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Expensive Appraisal vs. Modest Loan Amount

Published On 06-12-2013 , 4:55 PM

I heard it in my many years as a bank review appraiser who bid and engaged appraisers and I hear it now from banks that I assist with consulting services. The loan amount is low, often below $250,000, and the appraisal fee is high. The loan officer blows a gasket and the borrower threatens to walk to another bank. Fingers are pointing and voices are rising. What options does a bank have in such situations?


Before we explore solutions, it is important for all parties to understand what might bring about such a situation. Appraisal fees are made up of two components: the appraiser’s best estimate of the time involved and his expectation of appropriate hourly compensation for his time and expertise. High appraisal fees are, thus, not the product of greedy or opportunistic appraisers, but the end product of a mathematical calculation.


With the appraiser’s hourly compensation being a static figure, the wild card that impacts appraisal fees is the amount of time that the appraiser projects for a given assignment. Most times the appraiser is pretty accurate in that estimate. Sometimes there are issues or problems that extend the time involved and impair the appraiser’s income from an assignment. Other times the appraiser overcompensates for risks or unknowns that do not materialize. The bidding process is far from an exact science.


The issues that will influence an appraiser to quote a higher fee could be any one of the following, all of which stem from an expectation of more work and more time:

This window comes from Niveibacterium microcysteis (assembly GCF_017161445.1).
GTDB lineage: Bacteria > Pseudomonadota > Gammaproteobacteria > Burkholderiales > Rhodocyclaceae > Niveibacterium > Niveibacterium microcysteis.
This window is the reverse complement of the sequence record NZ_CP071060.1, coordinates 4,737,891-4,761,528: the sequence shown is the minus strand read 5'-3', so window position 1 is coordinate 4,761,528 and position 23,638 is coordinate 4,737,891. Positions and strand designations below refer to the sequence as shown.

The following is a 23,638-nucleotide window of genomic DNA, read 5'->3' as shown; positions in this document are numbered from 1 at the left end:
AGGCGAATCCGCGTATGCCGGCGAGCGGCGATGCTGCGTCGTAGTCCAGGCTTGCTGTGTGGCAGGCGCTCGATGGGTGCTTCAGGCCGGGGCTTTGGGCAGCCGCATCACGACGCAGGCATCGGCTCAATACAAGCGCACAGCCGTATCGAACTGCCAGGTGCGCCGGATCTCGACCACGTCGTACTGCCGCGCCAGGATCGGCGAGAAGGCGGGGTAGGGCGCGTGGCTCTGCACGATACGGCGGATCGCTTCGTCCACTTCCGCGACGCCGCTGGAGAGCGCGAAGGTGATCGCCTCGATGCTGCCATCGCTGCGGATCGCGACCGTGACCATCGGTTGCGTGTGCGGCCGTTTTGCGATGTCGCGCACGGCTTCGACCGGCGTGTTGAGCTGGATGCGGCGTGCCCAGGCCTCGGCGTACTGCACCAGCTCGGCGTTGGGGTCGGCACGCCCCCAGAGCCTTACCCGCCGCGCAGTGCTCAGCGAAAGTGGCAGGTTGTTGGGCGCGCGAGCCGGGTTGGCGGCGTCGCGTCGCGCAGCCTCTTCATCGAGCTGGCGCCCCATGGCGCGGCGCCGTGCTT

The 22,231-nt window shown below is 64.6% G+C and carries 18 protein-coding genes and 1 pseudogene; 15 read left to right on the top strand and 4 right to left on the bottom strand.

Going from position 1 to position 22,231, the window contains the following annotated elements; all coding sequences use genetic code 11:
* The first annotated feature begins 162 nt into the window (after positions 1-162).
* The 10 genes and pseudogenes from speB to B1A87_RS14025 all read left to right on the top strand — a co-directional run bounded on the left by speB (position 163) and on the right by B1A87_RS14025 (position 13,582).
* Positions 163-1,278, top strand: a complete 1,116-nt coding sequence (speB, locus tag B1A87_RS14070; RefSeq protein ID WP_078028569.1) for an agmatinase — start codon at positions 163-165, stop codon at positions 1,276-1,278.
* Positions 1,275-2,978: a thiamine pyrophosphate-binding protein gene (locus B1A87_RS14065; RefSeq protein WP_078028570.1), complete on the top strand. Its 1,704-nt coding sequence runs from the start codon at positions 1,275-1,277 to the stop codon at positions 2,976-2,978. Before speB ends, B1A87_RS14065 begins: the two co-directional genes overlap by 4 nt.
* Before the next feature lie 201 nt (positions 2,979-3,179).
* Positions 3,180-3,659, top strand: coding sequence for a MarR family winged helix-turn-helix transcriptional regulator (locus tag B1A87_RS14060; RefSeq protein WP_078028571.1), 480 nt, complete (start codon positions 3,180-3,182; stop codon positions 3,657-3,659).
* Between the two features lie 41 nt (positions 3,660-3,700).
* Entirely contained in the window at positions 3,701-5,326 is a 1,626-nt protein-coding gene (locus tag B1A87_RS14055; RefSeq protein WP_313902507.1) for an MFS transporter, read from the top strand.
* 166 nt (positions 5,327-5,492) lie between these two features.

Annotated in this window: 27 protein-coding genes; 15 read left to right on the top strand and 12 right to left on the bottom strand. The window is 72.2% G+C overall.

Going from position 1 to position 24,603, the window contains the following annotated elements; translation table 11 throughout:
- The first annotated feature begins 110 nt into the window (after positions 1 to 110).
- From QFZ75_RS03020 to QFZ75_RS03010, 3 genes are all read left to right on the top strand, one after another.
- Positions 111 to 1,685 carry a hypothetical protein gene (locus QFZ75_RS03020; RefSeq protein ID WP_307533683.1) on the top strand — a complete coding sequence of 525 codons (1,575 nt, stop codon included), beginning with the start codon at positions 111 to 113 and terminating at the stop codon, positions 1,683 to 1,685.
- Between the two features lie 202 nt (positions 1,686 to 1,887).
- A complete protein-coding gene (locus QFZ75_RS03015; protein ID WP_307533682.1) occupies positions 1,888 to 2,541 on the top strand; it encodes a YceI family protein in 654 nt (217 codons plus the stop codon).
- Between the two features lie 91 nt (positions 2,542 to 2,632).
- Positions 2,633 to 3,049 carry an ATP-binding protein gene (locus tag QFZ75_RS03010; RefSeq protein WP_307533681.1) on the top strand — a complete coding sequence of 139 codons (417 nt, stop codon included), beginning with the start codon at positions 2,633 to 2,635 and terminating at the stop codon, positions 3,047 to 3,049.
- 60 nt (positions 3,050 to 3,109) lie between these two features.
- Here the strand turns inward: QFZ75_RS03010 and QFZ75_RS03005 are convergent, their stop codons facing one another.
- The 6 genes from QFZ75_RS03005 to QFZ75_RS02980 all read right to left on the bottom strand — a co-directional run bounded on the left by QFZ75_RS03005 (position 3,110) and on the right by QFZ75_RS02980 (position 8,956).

·       The appraiser has not valued that property type recently and will have to research the market more thoroughly than for property types recently appraised with data already in file

·       The property is outside the appraiser’s regular market area and extra work is involved to research that market

·       The property type is particularly complex (despite the low loan amount). Examples may be a convenience store, a bed and breakfast, a fraternity house, a restaurant, or a property with specialty improvements (such as an office warehouse with a pool to train divers or an office building with an elaborate kitchen for a cooking school)

·       The appraiser is too busy to take on the assignment, due to an already full workload, but is nervous about not bidding at all in case the bank stops bidding him as a result


These issues are all valid. They are facts that the appraiser cannot change. Nor can the loan officer or the borrower change those facts, as much as they might wish for that power. Going back to my initial question: what options does a bank have in such situations?


·       If the bank has trained personnel on staff – either licensed appraisers or specially trained non-appraisers – the appropriate personnel can perform an evaluation. This presupposes that the loan qualifies for one of the evaluation exemptions outlined in the Interagency Appraisal and Evaluation Guidelines.

·       If an evaluation is not an option, perhaps the loan can be taken with the abundance of caution exemption. Of course, this requires a strong borrower who is not overleveraged.

·       If neither an evaluation nor abundance of caution is a viable alternative, the bank could shop around for an appraiser who bids a much lower fee. Extreme care must be taken if this course is pursued, however, as there are some appraisers who do not understand, or willingly forget, their own limitations. A low appraisal fee paid for a lousy appraisal may cost the bank a second appraisal fee, extending the loan closing period and even further jeopardizing its relationship with the borrower.

·       The final option is to recognize that appraisal fees have nothing to do with loan amounts. Any effort to correlate the two will prove fruitless. With this understanding, when evaluations and abundance of caution are not options, the bank is best served to engage the appraiser that is most competent for the assignment, regardless of the fee involved. If the client is a particularly good one, it may behoove the bank to eat the fee.




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